Maybe I shall try to be in Valencia for Holy Week, if I can find a place to stay. In any case, I now have a real expectation that I shall be able to walk a camino next year. That is certainly a good reason for planning one. I had better get back to it. Thanks for the encouragement from everyone.
That is excellent news, @Albertagirl ! So happy for you! :)
 

AJGuillaume

Pèlerin du monde
Camino(s) past & future
Via Gebennensis (2018)
Via Podiensis (2018)
Voie Nive Bidassoa (2018)
Camino Del Norte (2018)
Day 7: Vallada (or Canals or even from the train station in Montesa) to Moixent

If we spent the night in Vallada, it's only a 6.8 km walk to Moixent, a very short day. We could consider continuing on from Moixent and go to La Font de Figuera, and that would add another 17.6 km, but the two together might be just a little too much, in particular as the next stage is mostly uphill.

In real life, when we will walk this Camino, Rachel will probably choose the option of using the Cercanias line to get to Montesa. That would give us two well balanced days of 15 km and 16 km each. Many pilgrims would have walked to Moixent from Xátiva, so we'll be catching up with them on this virtual Camino.

- after Vallada no more asphalt but dirt trail, I will send a map (when as a pilgrim I went twice by the wrong route, but with the Amigos I got it clear)
We're glad to hear that! :) In her blog on the Levante, @peregrina2000 wrote:
PLEASE stop with the asphalt already!!!
Today was not as long as yesterday´s walk (only 28 compared to yesterday´s 31), but it is taking a toll on my feet. I now search for any little narrow shoulder to avoid the asphalt, you´d think I was a total nut case (well, maybe you already think that!).
As we're watching videos, looking at photos of the Levante, my darling Rachel keeps looking for the narrow shoulders, actually any shoulders ☺

In Moixent, @peregrina2000 stayed at the Corral de Pablanch:
This is an 1850 farm house turned Casa Rural by the great great grandson of the original owner. He and his Peruvian wife are very friendly and helpful. 15 euros for pilgrims for B&B. Dinner at 9 euros is NOT recommended.
Their FB page hasn't been updated since April 2013, but it still has an entry in the Amigos' accommodation list. There is of course a municipal albergue (above the local police station, where you'll get the keys), as well as the Casa Rural La Bodega, and Hotel Rural Makasa.

As dinner at the Corral de Pablanch is not recommended, we'll find somewhere else to eat. Gazpacho is apparently one of the town's typical dishes.

There is also a Moorish castle, more like just a tower, in Moixent, from which you have a great view of the area. There's even a video:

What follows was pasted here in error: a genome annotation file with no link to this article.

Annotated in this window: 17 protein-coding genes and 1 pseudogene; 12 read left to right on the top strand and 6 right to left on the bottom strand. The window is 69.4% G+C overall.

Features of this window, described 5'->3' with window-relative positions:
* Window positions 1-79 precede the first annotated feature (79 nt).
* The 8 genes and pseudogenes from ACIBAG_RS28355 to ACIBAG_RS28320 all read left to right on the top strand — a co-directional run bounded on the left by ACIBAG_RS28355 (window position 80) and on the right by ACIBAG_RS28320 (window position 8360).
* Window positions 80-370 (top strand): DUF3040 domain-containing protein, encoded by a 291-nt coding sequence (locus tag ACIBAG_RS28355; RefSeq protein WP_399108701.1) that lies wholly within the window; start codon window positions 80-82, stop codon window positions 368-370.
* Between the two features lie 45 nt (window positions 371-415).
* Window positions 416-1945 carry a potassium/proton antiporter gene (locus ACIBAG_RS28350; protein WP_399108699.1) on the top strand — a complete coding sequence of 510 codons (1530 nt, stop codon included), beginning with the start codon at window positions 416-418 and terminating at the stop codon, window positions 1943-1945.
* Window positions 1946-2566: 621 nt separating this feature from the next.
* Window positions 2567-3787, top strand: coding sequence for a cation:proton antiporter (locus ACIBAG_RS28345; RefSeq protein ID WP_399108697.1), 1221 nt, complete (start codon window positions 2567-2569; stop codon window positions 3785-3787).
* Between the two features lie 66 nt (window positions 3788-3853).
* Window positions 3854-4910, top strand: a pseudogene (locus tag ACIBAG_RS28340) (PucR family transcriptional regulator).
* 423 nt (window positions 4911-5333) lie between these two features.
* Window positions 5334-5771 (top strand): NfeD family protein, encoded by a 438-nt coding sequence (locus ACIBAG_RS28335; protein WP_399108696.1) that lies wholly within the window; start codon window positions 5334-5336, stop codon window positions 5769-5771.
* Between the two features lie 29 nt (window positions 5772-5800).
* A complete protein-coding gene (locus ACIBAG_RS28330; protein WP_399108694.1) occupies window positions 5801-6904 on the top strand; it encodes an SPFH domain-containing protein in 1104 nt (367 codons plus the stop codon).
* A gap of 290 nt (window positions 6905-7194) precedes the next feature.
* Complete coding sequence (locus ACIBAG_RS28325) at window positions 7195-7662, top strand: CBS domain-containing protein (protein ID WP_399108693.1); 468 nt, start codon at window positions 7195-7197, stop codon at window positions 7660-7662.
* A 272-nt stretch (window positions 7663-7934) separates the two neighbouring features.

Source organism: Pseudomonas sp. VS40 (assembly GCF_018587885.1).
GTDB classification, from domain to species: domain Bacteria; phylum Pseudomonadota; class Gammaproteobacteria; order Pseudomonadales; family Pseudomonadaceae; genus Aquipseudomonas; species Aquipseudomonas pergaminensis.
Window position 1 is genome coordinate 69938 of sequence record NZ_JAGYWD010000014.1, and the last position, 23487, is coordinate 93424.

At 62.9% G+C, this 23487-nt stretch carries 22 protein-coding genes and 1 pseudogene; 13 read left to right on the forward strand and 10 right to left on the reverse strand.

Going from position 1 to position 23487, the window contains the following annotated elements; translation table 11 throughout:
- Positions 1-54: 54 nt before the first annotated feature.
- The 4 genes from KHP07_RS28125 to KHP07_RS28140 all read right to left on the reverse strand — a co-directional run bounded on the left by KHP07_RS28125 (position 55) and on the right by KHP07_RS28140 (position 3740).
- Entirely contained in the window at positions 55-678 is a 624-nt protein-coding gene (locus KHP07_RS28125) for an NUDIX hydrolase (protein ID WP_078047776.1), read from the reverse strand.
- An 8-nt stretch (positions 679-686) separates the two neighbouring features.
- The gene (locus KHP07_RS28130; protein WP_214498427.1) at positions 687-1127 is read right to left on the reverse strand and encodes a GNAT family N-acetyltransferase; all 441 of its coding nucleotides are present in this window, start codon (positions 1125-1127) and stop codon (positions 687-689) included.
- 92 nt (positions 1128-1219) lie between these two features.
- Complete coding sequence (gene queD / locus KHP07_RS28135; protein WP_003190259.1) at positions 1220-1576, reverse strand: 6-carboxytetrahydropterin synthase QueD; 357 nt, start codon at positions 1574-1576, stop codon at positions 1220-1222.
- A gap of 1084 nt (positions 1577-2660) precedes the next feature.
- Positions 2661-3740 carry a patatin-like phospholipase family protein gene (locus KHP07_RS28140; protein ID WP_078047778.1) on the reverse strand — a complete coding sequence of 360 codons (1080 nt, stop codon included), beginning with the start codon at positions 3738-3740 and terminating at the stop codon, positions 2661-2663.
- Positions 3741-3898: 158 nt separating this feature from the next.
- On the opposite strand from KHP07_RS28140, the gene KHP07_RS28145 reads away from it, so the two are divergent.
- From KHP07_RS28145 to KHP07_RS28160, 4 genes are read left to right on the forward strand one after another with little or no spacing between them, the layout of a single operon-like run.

As we have a short day (assuming we walked from Vallada), we'll go up and check it out.
 

peregrina2000

Moderator
Staff member
Walking into Moixent was a game-changing day for me. I came across two French pilgrims (the ones I had heard in the albergue in Xátiva) and we managed some basic conversation. They went to the Red Cross building, which was open for pilgrims (I think “basic” would be a generous description, so I am glad to see there is now an albergue). I continued on to the Corral de Poblanch, a bit out of town beyond the Red Cross. Never dreamed that many weeks later I would walk into Santiago with them!

I remembered the Corral de Pablanch as being the only game in town other than the Red Cross so I took a look at those two other places AJ listed. The Bodega is about 3.5 km from Moixent according to its webpage, and the Hotel is in town but out by the industrial park (more than 2 km from the center). Not ideal, but do-able.

I remember seeing a very interesting figure in a square and wondered what it was. Turns out it is a reproduction of the Warrior of Moixent, a figurine found near Moixent in an Iberian settlement from several thousand years BC. The original is in the Museo de Prehistoria de Valencia. That fact might put the museum higher on your long list of things to see in Valencia, it looks quite nice. I hadn’t done my homework like you are, and so I missed it. Next time! And it also looks like the archaeological site itself is open for visits, but it’s about 13 km out of town. Maybe the people in the local archaeological museum will take you there. And yes, the local archeological museum is another place I was totally unaware of when I walked through. Though they don’t have the showstopper figurine, it might be interesting.

And as I was searching for information about the figurine, I came across a review of Casa Peseta in Vallada — excellent review, and more importantly, dated June 22, 2020, so this is one place that seems to be open!
 

VNwalking

Wandering in big circles
Camino(s) past & future
Francés ('14/'15)
San Olav/CF ('16)
Baztanés/CF ('17)
Ingles ('18)
Vasco/CF/Invierno ('19)
This does seem to be the castle route!
So curious minds want to know: what was wrong with dinner at the B&B? Cost, quality, or both? Gazpacho sounds divine, but something more substantial is in order too.